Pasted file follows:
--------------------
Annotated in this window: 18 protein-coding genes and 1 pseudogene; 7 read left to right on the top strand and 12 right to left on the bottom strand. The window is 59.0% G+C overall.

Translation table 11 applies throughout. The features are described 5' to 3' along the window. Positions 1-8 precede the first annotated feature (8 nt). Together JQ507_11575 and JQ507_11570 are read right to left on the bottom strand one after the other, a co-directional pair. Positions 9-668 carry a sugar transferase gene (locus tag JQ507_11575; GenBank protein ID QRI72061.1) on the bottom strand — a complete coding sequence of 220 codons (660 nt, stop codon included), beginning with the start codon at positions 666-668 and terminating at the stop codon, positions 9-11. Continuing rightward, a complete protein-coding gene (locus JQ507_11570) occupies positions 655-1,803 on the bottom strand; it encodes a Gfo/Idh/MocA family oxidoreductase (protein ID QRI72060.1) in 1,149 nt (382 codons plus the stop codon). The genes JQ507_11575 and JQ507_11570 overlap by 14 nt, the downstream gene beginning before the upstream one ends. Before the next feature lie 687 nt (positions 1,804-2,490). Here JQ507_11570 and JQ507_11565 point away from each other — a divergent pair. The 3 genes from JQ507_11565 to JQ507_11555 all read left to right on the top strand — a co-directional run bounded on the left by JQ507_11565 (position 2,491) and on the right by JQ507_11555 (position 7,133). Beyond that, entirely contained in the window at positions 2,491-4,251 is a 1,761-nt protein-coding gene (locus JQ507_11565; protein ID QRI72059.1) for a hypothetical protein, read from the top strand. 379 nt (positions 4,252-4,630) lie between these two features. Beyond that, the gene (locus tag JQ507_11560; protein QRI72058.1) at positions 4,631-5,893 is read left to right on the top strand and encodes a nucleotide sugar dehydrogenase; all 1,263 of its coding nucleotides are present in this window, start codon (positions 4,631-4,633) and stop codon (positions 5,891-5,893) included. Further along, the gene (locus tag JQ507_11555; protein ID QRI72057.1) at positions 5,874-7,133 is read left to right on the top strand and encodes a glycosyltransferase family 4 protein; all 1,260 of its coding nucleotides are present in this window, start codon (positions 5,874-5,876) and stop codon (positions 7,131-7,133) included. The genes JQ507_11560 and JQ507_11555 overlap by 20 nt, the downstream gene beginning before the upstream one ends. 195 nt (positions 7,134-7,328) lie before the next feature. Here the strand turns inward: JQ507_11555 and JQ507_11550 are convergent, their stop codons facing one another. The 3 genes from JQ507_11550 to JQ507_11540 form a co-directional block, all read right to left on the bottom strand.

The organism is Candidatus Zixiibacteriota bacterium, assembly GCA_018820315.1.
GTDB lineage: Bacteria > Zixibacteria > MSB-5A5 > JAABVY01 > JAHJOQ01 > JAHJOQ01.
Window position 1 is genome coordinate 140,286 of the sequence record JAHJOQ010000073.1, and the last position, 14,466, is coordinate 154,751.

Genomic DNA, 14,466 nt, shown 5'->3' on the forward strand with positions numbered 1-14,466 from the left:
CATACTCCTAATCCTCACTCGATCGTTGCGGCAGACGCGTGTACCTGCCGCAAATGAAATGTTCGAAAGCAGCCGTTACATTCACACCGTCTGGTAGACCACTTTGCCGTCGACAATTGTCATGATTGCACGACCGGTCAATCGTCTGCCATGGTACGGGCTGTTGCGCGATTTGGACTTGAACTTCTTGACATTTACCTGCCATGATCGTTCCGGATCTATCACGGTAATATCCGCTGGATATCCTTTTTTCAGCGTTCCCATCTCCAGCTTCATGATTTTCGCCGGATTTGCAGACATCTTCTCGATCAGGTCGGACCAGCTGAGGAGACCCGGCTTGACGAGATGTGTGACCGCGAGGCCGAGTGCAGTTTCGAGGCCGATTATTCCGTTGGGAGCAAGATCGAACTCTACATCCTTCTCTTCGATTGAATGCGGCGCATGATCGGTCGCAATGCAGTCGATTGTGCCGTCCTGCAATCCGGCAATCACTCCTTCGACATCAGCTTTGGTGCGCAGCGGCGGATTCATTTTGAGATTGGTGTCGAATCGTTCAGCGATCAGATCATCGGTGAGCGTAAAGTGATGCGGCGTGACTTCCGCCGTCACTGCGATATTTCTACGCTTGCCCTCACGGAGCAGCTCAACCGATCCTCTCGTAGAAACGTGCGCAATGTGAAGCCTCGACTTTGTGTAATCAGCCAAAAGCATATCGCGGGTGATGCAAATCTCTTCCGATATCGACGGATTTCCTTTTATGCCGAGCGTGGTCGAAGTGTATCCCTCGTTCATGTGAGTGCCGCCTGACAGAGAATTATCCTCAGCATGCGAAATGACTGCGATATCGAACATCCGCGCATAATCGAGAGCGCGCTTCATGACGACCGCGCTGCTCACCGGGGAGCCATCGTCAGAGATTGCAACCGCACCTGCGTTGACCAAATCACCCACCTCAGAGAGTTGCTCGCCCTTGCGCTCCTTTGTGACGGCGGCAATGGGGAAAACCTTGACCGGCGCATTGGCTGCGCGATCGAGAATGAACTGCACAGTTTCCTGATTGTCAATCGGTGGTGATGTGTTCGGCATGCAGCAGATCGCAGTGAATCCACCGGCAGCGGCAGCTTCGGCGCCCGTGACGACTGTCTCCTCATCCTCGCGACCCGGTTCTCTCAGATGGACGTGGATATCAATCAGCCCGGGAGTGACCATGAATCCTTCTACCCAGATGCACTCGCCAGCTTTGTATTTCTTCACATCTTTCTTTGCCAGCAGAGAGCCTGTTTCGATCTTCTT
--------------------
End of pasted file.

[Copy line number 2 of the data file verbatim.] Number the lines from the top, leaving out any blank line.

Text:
Translation table 11 applies throughout. The features are described 5' to 3' along the window. Positions 1-8 precede the first annotated feature (8 nt). Together JQ507_11575 and JQ507_11570 are read right to left on the bottom strand one after the other, a co-directional pair. Positions 9-668 carry a sugar transferase gene (locus tag JQ507_11575; GenBank protein ID QRI72061.1) on the bottom strand — a complete coding sequence of 220 codons (660 nt, stop codon included), beginning with the start codon at positions 666-668 and terminating at the stop codon, positions 9-11. Continuing rightward, a complete protein-coding gene (locus JQ507_11570) occupies positions 655-1,803 on the bottom strand; it encodes a Gfo/Idh/MocA family oxidoreductase (protein ID QRI72060.1) in 1,149 nt (382 codons plus the stop codon). The genes JQ507_11575 and JQ507_11570 overlap by 14 nt, the downstream gene beginning before the upstream one ends. Before the next feature lie 687 nt (positions 1,804-2,490). Here JQ507_11570 and JQ507_11565 point away from each other — a divergent pair. The 3 genes from JQ507_11565 to JQ507_11555 all read left to right on the top strand — a co-directional run bounded on the left by JQ507_11565 (position 2,491) and on the right by JQ507_11555 (position 7,133). Beyond that, entirely contained in the window at positions 2,491-4,251 is a 1,761-nt protein-coding gene (locus JQ507_11565; protein ID QRI72059.1) for a hypothetical protein, read from the top strand. 379 nt (positions 4,252-4,630) lie between these two features. Beyond that, the gene (locus tag JQ507_11560; protein QRI72058.1) at positions 4,631-5,893 is read left to right on the top strand and encodes a nucleotide sugar dehydrogenase; all 1,263 of its coding nucleotides are present in this window, start codon (positions 4,631-4,633) and stop codon (positions 5,891-5,893) included. Further along, the gene (locus tag JQ507_11555; protein ID QRI72057.1) at positions 5,874-7,133 is read left to right on the top strand and encodes a glycosyltransferase family 4 protein; all 1,260 of its coding nucleotides are present in this window, start codon (positions 5,874-5,876) and stop codon (positions 7,131-7,133) included. The genes JQ507_11560 and JQ507_11555 overlap by 20 nt, the downstream gene beginning before the upstream one ends. 195 nt (positions 7,134-7,328) lie before the next feature. Here the strand turns inward: JQ507_11555 and JQ507_11550 are convergent, their stop codons facing one another. The 3 genes from JQ507_11550 to JQ507_11540 form a co-directional block, all read right to left on the bottom strand.